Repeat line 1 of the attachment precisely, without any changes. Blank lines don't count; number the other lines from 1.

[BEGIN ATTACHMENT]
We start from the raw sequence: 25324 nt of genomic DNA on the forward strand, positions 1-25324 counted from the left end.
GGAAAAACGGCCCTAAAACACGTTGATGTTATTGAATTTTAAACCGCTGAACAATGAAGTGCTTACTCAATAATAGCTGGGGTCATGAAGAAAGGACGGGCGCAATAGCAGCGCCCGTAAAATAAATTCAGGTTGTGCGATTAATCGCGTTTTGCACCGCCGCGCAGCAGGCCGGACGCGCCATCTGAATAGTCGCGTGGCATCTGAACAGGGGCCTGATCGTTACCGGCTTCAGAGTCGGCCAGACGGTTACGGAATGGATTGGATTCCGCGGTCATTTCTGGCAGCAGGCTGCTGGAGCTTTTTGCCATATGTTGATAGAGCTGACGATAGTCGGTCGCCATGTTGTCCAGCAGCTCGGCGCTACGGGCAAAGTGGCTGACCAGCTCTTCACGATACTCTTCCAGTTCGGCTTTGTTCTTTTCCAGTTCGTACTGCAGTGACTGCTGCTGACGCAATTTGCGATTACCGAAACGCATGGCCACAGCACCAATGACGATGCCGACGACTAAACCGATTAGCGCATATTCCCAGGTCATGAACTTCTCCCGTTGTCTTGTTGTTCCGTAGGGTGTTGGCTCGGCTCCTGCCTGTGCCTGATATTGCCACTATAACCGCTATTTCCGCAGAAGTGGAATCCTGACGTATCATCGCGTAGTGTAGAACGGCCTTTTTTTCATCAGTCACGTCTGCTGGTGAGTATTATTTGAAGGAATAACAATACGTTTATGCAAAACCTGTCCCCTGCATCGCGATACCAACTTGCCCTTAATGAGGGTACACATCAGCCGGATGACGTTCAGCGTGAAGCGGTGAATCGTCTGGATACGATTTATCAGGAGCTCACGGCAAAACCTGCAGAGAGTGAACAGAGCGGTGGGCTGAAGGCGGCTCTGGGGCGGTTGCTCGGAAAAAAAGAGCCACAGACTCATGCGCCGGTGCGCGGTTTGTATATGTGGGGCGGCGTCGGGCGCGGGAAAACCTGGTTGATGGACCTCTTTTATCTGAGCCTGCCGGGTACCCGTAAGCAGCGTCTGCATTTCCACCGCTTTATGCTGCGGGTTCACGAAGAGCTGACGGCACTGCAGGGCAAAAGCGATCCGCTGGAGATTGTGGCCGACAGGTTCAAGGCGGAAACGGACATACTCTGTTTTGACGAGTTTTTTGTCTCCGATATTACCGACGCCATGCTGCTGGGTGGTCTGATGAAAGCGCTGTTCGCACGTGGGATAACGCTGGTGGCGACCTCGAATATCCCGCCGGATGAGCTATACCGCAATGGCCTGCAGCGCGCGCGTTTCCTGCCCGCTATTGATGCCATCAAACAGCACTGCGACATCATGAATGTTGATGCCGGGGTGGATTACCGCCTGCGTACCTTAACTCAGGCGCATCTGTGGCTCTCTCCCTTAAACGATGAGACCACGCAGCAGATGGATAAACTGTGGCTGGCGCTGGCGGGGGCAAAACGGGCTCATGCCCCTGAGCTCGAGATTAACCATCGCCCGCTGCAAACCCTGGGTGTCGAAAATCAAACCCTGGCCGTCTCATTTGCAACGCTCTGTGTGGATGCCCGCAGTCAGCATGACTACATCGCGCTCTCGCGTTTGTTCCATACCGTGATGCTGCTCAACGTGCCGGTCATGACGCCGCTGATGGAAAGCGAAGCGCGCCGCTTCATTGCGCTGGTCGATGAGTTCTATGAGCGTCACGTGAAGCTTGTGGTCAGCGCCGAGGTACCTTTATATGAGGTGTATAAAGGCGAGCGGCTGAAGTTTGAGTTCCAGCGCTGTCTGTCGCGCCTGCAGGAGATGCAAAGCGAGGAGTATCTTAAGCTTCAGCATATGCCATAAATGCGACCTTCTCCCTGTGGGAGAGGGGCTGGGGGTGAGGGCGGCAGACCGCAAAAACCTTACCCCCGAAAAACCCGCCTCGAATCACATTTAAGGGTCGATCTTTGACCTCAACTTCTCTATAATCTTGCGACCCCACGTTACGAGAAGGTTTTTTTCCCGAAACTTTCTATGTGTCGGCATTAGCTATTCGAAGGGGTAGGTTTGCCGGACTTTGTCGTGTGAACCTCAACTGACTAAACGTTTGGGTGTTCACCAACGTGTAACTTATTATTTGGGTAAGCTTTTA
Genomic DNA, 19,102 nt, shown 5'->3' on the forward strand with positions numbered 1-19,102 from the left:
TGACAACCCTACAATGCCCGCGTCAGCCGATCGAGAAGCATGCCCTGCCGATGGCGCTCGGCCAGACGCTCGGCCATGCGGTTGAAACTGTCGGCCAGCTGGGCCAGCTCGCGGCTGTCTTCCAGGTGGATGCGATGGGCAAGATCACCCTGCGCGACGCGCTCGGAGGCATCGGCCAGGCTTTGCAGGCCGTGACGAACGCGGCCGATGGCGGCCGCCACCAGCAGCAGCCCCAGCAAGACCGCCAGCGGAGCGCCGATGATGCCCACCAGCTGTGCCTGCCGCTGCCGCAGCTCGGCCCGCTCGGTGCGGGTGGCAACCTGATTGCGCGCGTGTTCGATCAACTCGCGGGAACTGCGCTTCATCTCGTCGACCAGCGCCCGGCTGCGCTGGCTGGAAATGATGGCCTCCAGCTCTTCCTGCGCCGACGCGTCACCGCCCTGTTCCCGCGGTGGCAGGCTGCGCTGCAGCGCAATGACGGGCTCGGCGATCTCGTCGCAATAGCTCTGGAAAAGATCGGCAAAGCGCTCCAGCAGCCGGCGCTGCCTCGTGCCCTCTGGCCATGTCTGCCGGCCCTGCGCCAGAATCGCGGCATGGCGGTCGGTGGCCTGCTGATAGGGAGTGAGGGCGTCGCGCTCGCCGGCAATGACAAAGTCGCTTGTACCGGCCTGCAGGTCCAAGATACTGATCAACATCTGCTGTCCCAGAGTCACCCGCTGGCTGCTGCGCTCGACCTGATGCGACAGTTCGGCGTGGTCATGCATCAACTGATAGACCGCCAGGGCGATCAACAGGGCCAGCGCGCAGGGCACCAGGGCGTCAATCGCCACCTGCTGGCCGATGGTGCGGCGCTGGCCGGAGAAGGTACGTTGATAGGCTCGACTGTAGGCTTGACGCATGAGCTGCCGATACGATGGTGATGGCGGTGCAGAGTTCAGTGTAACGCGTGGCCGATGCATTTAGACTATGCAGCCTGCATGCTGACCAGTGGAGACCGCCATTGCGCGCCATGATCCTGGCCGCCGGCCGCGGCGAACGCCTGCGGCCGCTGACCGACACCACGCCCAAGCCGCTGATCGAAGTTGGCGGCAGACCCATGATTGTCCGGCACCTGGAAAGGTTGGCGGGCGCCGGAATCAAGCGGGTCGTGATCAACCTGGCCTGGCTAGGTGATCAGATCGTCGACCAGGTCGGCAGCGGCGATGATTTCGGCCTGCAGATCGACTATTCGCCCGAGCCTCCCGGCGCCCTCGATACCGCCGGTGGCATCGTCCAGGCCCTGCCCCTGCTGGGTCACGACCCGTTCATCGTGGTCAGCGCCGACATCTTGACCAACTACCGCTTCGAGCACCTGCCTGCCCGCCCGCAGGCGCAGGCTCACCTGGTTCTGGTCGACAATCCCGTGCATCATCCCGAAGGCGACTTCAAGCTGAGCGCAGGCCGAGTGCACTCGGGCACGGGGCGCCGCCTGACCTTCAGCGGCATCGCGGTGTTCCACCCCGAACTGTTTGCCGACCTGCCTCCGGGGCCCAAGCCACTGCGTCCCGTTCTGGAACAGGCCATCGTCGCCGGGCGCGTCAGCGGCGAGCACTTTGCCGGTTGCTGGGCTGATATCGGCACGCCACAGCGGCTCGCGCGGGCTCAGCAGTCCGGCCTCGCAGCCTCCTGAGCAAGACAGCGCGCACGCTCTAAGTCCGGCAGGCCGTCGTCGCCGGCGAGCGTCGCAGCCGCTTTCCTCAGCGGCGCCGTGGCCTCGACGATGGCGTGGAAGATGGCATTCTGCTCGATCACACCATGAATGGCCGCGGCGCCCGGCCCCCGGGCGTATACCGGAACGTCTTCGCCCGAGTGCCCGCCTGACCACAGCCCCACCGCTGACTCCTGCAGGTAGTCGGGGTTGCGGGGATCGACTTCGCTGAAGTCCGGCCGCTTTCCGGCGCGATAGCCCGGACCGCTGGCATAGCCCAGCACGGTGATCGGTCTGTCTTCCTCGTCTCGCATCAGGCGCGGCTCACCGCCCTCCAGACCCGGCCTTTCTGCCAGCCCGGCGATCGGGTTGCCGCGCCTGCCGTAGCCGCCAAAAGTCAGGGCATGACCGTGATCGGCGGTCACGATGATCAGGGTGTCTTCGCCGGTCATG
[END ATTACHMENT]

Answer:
We start from the raw sequence: 25324 nt of genomic DNA on the forward strand, positions 1-25324 counted from the left end.